John Dewey
JOHN DEWEY   Macroknow Library
     


Essays in Experimental Logic.

" . . . [R]eflection appears as the dominant trait of a situation when there is something seriously the matter, some trouble, due to active discordance, dissentiency, conflict among the factors of a prior non-intellectual experience . . ."1a

"If a scientific man be asked what is truth, he will reply . . . that which is accepted upon adequate evidence. And if he be asked for a description of adequacy of evidence, he certainly will refer to matters of observation and experiment."1b

"Proof , , , is accepting or rejecting a given proposition on the ground of its connection or lack of connection with some other proposition conceded or established. But inference does not terminate in any given proposition; it is after precisely those not given. It wants more facts, different facts. Thinking in the mode of inference insists upon terminating in an intellectual advance, in a consciousness of truths hitherto escaping us. . . Thinking endeavors to compel things as they present themselves, to yield up something hitherto obscure or concealed."1c

"Reflection is a process of finding out what . . . we really want, and this means the formation of new desire, a new direction of action. In this process, things get values -- something they did not possess before, although they had their efficiencies."1d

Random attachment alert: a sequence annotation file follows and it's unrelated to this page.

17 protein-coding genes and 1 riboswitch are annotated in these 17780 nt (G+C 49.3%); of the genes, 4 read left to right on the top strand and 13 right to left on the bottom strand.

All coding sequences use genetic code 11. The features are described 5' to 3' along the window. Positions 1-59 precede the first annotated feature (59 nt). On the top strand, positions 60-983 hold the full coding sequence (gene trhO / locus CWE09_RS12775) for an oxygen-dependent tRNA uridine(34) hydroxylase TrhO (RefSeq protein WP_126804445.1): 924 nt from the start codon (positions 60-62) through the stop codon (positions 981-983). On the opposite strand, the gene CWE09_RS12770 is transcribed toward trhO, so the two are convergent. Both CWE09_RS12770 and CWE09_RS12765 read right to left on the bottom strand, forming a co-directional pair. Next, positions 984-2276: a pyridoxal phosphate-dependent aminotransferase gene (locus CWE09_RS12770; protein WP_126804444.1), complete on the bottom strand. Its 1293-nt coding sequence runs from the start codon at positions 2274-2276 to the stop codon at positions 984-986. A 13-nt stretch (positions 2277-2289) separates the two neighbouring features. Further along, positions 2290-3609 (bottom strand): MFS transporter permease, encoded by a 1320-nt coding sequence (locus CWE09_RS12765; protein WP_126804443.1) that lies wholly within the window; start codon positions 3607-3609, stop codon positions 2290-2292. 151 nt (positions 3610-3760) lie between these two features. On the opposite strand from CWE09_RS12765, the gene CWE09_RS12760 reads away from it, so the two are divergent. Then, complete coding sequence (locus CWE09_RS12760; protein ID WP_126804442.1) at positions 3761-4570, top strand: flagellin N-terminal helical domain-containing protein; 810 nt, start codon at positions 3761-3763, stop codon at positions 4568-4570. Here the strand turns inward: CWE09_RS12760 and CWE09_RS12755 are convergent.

" . . . [A] man's real measure of value is exhibited in what he does, not in what he consciously thinks or says. For the doing is the actual choice. It is the completed reflection."1e

"The paradox of theory and practice is that theory is with respect to all other modes of practice the most practical of all things, and the more impartial and impersonal it is, the more truly practical it is."1f


     
   

* Italics in the original.

1 John Dewey (1859-1952). Essays in Experimental Logic. Mineola, NY: Dover Publications, Inc., 1954, 2004. (Unabridged republication of the edition published by the University of Chicago Press, Chicago, IL, 1916.)
a I. Introduction, at 7.
b Ibid., at 40.
c VI. Some Stages of Logical Thought, at 132-133.
d XIV. The Logic of Judgments of Practice, at 235.
e Ibid., at 242.
f Ibid., at 280.

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